The term single-cell protein, or SCP, describes the protein-rich cell mass derived from microorganisms grown on a large scale for either animal or human consumption. SCP has a high content of protein containing all the essential amino acids. Microorganisms are an excellent source of SCP because of their rapid growth rate, their ability to use very inexpensive raw materials as carbon sources, and the uniquely high efficiency, expressed as grams of protein produced per kilogram of raw material, with which they transform these carbon sources to protein. In spite of these advantages,only one SCP product approved for human consumption has reached the market. This product is “mycoprotein,” the processed cell mass preparation from the filamentous fungus Fusarium venenatum. We  consider here the positive nutritional properties of this product and examine the many concerns that needed to be examined and addressed before this product gained regulatory approvals. The source organism,F. venenatum strain PTA-2684, was cultured
from a soil sample obtained from  Buckingham shire, United Kingdom. Marlow Foods Ltd. chose this strain
of F. venenatum from more than 3000 organisms obtained from around the world. The manufacturing process for mycoprotein is designed to ensure the absence of undesirable constituents of fungal cells from the final product .
F. venenatum is grown with aeration under steady-state conditions maintained by continuous feed of nutrient medium and concomitant removal of the culture. These fermentation conditions were chosen to prevent the production of the highly toxic mycotoxins. Fusarium species produce trichothecene and fusarin mycotoxins when growth is limited by nutrient limitation, a high ratio of carbon to nitrogen nutrients, low oxygen tension, or the lack of a micro-nutrient. To prevent mycotoxin synthesis, the production strain is grown at a high rate without any nutritional limitations. The culture is supplied with a nutritionally balanced, chemically defined fermentation medium, with glucose as the sole carbon source. The medium is provided at a rate that allows the cells to grow at a specific rate of at least 0.17 per hour. To monitor the levels of mycotoxins, the final product is analyzed for these compounds by high-performance liquid chromatography with mass spectrometric detection. The detection limits per kilogram wet weight of product are 2µg for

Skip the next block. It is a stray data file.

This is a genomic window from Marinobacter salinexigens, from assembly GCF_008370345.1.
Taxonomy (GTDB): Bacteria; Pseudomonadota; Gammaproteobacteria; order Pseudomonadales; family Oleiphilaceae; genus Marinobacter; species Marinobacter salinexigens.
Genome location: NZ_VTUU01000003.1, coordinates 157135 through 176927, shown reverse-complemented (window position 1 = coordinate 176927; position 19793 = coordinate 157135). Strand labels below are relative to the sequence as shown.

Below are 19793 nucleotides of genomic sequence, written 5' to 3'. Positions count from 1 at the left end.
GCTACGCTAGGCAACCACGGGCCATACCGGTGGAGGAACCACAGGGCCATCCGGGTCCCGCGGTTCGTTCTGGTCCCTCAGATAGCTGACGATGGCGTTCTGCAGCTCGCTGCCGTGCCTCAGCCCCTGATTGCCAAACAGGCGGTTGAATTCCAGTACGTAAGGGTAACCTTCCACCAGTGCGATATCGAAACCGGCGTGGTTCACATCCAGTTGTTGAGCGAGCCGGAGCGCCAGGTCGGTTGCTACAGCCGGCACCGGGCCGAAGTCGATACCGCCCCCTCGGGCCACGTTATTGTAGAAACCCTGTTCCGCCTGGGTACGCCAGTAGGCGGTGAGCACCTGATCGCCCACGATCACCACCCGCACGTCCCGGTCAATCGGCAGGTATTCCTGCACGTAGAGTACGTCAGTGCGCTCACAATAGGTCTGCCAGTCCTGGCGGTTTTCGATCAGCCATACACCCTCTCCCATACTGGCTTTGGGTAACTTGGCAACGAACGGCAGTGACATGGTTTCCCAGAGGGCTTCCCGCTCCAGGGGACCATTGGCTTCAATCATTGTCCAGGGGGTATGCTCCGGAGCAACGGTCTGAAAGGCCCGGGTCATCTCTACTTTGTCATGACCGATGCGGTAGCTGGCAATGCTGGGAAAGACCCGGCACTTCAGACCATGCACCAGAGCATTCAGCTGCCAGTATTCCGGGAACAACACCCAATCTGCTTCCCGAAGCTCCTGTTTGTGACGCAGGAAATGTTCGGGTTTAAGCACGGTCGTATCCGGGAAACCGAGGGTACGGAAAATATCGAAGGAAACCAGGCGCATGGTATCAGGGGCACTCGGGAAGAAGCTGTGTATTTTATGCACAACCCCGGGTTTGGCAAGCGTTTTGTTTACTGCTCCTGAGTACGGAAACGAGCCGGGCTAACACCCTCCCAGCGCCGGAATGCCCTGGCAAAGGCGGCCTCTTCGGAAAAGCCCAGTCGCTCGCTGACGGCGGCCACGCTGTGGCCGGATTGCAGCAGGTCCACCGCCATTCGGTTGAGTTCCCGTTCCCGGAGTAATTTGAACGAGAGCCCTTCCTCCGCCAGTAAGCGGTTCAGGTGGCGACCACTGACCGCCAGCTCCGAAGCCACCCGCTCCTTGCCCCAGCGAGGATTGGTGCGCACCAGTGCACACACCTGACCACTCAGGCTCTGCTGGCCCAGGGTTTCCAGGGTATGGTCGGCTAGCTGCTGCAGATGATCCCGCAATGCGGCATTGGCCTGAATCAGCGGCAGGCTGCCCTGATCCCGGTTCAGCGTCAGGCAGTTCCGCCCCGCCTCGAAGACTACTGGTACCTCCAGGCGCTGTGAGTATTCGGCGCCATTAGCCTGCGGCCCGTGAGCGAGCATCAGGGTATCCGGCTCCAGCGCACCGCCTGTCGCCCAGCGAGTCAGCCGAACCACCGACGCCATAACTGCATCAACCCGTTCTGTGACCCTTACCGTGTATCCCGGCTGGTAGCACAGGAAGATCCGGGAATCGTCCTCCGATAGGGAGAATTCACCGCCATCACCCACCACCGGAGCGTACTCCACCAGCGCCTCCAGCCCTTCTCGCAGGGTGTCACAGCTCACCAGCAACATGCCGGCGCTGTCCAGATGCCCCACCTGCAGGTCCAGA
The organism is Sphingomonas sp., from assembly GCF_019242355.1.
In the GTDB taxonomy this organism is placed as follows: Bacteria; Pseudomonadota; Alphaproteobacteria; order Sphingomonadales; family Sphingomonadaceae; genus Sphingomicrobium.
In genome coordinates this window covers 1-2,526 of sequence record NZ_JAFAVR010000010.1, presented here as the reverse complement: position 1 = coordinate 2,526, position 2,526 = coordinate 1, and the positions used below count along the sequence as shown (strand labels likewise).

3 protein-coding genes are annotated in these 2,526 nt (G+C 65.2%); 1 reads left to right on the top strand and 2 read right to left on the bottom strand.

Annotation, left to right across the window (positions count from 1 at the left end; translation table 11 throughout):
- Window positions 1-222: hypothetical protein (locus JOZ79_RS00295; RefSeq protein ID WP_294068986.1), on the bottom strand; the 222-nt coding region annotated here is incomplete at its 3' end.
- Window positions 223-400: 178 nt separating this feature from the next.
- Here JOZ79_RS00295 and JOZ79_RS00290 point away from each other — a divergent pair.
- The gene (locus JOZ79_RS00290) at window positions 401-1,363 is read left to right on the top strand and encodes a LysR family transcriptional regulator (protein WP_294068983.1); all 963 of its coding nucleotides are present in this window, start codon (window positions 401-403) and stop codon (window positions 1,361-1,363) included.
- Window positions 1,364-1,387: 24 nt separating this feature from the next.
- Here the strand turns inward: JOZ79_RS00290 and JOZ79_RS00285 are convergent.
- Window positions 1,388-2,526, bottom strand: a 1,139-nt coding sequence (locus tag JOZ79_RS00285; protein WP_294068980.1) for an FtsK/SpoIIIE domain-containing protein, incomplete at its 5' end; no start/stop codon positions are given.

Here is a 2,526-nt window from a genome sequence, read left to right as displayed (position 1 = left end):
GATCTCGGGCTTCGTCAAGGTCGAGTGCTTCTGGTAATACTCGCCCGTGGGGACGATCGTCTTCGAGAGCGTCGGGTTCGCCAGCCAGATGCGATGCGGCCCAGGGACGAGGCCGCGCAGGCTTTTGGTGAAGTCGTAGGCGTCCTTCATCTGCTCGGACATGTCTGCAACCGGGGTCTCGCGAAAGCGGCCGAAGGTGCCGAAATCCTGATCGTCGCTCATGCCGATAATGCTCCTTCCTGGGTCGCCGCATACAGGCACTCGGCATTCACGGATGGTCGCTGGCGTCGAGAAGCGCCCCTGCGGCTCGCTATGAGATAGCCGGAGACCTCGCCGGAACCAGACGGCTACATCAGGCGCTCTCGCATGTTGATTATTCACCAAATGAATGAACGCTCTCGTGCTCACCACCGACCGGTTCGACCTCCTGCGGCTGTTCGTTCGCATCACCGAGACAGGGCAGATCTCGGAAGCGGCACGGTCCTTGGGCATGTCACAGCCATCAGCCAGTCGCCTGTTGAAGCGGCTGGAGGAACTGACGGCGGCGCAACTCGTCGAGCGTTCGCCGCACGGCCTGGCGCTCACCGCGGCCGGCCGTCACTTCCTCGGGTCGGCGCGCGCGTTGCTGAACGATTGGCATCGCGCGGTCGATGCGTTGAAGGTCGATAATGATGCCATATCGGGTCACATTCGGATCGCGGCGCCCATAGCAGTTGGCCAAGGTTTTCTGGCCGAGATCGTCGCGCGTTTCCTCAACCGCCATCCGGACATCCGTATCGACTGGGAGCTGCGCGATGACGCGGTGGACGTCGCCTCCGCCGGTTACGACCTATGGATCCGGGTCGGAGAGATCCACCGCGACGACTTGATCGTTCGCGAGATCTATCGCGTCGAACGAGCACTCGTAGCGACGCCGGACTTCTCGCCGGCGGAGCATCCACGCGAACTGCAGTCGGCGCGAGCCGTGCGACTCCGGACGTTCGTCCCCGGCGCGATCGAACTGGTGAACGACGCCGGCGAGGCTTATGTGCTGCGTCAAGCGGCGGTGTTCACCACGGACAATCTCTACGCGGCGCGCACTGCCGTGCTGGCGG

individual trichothecenes and 5µg for fusarin mycotoxins. With these sensitivity levels, no mycotoxins are detected in the final product.
Rapidly growing bacterial and fungal cells are rich in RNA. RNA in the diet is broken down into purines and pyrimidines. Purines are converted to uric acid and add the serum uric acid derived from the metabolism
of endogenous purines. Elevated uric acid increases the risk of developing out and kidney stones in susceptible individuals. To address this problem, a United Nations Protein Advisory Group recommended in 1972 that SCPs intended for human consumption provide no more than 2 g of RNA per day. The fermentation broth containing the fungal biomass removed from the fermentor is rapidly by injection of steam.
The rapid heating process kills the cells, with concomitant degradation of RNA. The fermentation